Retten Hall was a medium-sized stately home with only thirty-one bedrooms. It had had more, prior to the second world war, but an incident of some kind had resulted in the loss of a residential wing. I had been unable to easily find out any details of the incident, and as it was just to satisfy my curiousity I'd not pushed it further. The obvious way to the next floor and the north side of the hall was via the stairs, but I was well aware that all the stairwells had security cameras in them. So I opened the window and climbed through, standing on the broad stone window ledge, and closed the window again behind me.
The night air was chill and the sweat from my earlier exertions not yet dry, so I shivered a little almost straight away. I turned round in a tight circle, shuffling my feet. If I fell it was only two floors, I doubted that I'd hurt myself, but I'd then have to climb three floors up instead of one. I reached up with my hands, and found the ornamental brickwork that ran halfway up each floor, and pulled myself up.
The brickwork protuded only a couple of inches from the wall, so when I'd pulled myself up so my waist was level with my hands I had to lift my feet, one at a time to this tiny ledge and then painfully slowly creep my hands up the wall, never pushing outwards and unbalancing myself, until I was stood upright again, with my hands above my head. Then I edged my way around the building.
As soon as I'd turned the corner to the north side of the Hall, I turned my head enough to be able to see above me, and edged to the nearest window ledge. It just brushed against the top of my fingers, so I mentally braced myself, moved my hands back from the wall and simultaneously pushed up to my tiptoes. Slowly I started to fall backwards, just as my fingers seized the edge of the windowsill, and I pulled up, pulling myself away from the wall and the danger of falling. The windowsill, being much wider, was a far easier place to stand, or as now, crouch.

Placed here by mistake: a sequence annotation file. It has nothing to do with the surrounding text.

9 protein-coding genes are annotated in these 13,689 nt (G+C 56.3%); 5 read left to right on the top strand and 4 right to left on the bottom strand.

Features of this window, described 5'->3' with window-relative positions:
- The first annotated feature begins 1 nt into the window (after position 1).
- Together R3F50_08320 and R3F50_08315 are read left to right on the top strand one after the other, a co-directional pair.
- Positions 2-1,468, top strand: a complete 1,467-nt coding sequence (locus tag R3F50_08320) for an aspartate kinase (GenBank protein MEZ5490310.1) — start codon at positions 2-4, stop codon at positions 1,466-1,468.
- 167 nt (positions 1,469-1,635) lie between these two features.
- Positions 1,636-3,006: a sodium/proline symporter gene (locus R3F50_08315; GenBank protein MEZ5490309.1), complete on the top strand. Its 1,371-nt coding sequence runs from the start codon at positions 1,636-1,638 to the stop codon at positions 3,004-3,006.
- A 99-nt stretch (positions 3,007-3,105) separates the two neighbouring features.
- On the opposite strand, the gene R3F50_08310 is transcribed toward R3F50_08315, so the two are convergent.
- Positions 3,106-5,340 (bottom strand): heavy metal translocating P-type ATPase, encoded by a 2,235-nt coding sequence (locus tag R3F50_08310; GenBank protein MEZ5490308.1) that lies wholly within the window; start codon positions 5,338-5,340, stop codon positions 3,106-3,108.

The window was curtained on the inside which meant I'd have to take a chance on this being an occupied bedroom. I slipped a brass collar stay from my shirt and use it to lever up the latch on the window. Security at Retten Hall had been done on the incremental improvement plan, and was notably sporadic. The window opened outward, so I moved inside of it and let it open slowly, and blessedly silently. Then I ran drew the curtain very slightly aside, and peered in.
It was a bedroom, and there was a man asleep, alone in a double bed. I could his face clearly, and to my slight surprise it was my rendezvous. This made things much easier. I stayed crouching and removed a cufflink, a little bronze bar with a ball on the other side of the stem. Then I twisted it, and pulled, extending it out to three inches long and uncapping a hollow point. A second twist locked it in place, and I stepped from the windowsill into the room.
I crossed the room in three quick strides leaving the curtain slightly open so that I could check for obstacles on the floor. The man in the bed stirred slightly, but I was there before it could become wakefulness, and I drove the cufflink-blade into the side of his neck. He stiffened, and his eyes opened, but the fast-acting curare derivative robbed him of his voice before he had a chance to scream. He tried to sit up, but the drug was stealing his motor control and he sagged back onto his pillow. When his breathing stopped, I was satisfied that the poison had been effective, and I returned to the window, to slowly climb down to the ground floor. Dr. Phillip McAuley had been silenced and I could collect my fee.